The influential business group complains the proposal doesn’t go far enough in preempting state laws while also creating a “private right of action” that would allow individuals to sue companies if they believe their data is being misused.
“A national privacy law should be a true national standard but the bill’s preemption language carves out fifteen different state laws including those in California and Illinois,” the group wrote. “This legislation would create a new national patchwork of privacy laws.”
The draft proposal would give consumers more control over their personal data, including limiting information that can be collected on the front end, supporters say.
Rep. Cathy McMorris Rodgers (Wash.), top Republican on the Energy and Commerce Committee, was especially unhappy over the Chamber letter.
“It is disappointing to see the Chamber – who has urgently called for a national privacy framework for years – suddenly change their tune like this,” Sean Kelly, CMR’s spokesperson, said in a statement.
“They are not being constructive by asking Congress to abandon ongoing bipartisan, bicameral efforts on a federal privacy standard,” said This draft bill is going through the regular order process, and includes policies that have been public and received comment in one form or another for several years. We are continuing to welcome and encourage stakeholder feedback, especially from those who still believe a federal data privacy standard is urgently needed.”
This is just the last flare-up between the Chamber and Republicans on the Hill. The big business lobby, once an ally to Republicans, has faced increased skepticism from GOP lawmakers, including House Minority Leader Kevin McCarthy.
House Energy and Commerce’s Consumer Protection and Commerce subcommittee has a hearing set for Tuesday on this issue, so we’ll definitely hear a lot more on this proposal.
– John Bresnahan
PRESENTED BY GOOGLE
Google’s 2-Step Verification helps keep your account secure, even if your password is compromised.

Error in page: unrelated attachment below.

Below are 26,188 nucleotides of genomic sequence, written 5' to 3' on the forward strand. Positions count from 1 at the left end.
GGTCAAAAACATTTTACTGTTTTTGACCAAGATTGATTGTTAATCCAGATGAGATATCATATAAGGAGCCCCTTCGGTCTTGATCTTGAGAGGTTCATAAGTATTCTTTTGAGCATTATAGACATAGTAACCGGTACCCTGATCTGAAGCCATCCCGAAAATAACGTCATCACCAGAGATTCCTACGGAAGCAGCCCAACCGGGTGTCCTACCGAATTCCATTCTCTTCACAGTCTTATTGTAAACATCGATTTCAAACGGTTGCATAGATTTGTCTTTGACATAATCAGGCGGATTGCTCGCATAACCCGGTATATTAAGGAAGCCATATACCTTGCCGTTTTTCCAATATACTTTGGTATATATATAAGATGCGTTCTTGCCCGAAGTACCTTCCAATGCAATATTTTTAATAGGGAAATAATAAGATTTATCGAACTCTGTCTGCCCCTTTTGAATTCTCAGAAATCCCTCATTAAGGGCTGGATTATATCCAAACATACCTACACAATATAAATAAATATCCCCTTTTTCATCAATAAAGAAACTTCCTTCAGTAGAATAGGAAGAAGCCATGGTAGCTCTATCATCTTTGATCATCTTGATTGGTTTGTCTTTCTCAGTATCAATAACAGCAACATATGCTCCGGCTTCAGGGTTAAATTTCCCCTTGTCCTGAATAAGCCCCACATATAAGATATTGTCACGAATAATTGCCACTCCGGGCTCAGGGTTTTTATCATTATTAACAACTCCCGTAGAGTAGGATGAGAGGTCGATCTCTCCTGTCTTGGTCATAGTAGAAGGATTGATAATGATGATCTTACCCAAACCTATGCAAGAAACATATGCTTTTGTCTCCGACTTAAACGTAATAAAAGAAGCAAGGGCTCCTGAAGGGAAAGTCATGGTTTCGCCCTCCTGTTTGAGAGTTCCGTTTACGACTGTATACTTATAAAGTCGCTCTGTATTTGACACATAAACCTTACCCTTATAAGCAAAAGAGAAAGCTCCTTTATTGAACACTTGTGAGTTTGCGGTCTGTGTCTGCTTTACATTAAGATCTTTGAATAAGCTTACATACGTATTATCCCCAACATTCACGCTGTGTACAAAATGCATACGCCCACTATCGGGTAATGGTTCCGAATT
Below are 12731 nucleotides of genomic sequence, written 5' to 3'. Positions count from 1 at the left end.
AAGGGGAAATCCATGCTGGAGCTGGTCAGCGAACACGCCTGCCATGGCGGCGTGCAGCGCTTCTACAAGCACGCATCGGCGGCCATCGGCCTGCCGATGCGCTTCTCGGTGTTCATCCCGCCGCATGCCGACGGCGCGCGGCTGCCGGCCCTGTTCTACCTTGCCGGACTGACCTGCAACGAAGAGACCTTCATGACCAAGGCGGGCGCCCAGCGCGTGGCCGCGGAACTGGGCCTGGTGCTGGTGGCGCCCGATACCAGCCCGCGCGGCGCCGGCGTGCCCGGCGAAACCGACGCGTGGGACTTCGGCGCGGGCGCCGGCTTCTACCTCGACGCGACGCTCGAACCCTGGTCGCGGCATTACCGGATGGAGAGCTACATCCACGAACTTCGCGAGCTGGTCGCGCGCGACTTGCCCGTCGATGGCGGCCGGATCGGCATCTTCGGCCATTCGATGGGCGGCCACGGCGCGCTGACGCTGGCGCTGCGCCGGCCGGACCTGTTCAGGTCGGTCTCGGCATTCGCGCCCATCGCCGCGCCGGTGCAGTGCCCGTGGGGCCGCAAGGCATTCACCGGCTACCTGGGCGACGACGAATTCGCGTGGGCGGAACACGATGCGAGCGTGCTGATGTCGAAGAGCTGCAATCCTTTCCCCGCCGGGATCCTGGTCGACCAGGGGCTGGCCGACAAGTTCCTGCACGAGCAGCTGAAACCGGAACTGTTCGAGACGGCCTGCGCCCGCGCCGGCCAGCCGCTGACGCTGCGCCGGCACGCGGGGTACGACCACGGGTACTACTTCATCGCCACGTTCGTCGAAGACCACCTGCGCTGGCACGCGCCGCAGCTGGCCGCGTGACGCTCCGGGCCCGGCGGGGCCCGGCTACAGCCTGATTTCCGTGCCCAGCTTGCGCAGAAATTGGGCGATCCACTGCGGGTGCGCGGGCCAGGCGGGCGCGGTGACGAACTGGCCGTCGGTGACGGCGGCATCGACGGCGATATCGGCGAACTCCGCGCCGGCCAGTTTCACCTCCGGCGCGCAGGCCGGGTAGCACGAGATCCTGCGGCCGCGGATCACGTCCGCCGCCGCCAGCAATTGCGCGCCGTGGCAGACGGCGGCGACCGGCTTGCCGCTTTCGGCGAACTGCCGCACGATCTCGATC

MORE FROM PUNCHBOWL NEWS
Did you miss a newsletter this week? Catch up on all of our past editions in our new searchable archive before the weekend.
→ GoPuff, the food delivery service, hired Akin Gump to lobby on “[i]ntersection of international tax and deductibility of interest.”
PRESENTED BY GOOGLE
Learn how 2-Step Verification keeps your account more secure.
All times eastern
8:30 a.m.: The May 2022 CPI data will be released.
1:45 p.m.: President Joe Biden will speak about inflation “and the actions the Administration has taken to lower prices and address supply chain challenges” at the Port of Los Angeles.
4:05 p.m.: Biden will join “heads of delegation to adopt a migration declaration.”
4:30 p.m.: Biden will take a photo with heads of delegation at the Summit of the Americas.
4:45 p.m.: Biden will host a leaders retreat and luncheon.
7:30 p.m.: Vice President Kamala Harris will speak at the South Carolina Democratic Party Blue Palmetto Dinner in Columbia, S.C.
8 p.m.: Biden will attend a DNC reception.
10:10 p.m.: Biden will attend another DNC reception.
→ “Biden, Looking for Unity, Faces Criticism From Latin American Leaders,” by Michael Shear, Miriam Jordan and Anatoly Kurmanaev in Los Angeles
→ “Proud Boys, Tarrio blast sedition charge as politically orchestrated,” by Spencer S. Hsu and Rachel Weiner
→ “Some in GOP question red-flag laws as Senate tries to clinch gun deal,” by Mike DeBonis and Leigh Ann Caldwell
→ “How a D.C. Bureaucrat Amassed Power Over Businesses, Banks and Consumers,” by Ryan Tracy and Andrew Ackerman
→ “China Ties at ‘Lowest Moment’ Since 1972, US Ambassador Says,” by Iain Marlow and Ana Monteiro
PRESENTED BY GOOGLE
Google’s 2-Step Verification is helping prevent cyberattacks
Cybersecurity experts say the single most important way to protect your account—and help prevent cyberattacks—is to use 2-Step Verification.
That’s why Google has made it easy to sign into your account with 2-Step Verification, an additional layer of protection that instantly boosts the security of your account, protecting your private information even if a hacker steals your password.
In the last year, Google has turned on 2-Step Verification for 150+ million people, and will continue to strengthen account protection for everyone.
Editorial photos provided by Getty Images
Crucial Capitol Hill news AM, Midday, and PM—5 times a week
Join a community of some of the most powerful people in Washington and beyond. Exclusive newsmaker events, parties, in-person and virtual briefings and more.Subscribe to Premium
The Canvass Special Report
Analysis of how sentiment on Capitol Hill evolved this year. And what senior aides believe will happen in 2022.Check it out
Every single issue of Punchbowl News published, all in one placeVisit the archive
THE PREMIUM COMMUNITY AT
Experience regular online and offline events with Anna Palmer, Jake Sherman and John Bresnahan, special Premium content and so much more. Check out our full list of benefits for Premium membership!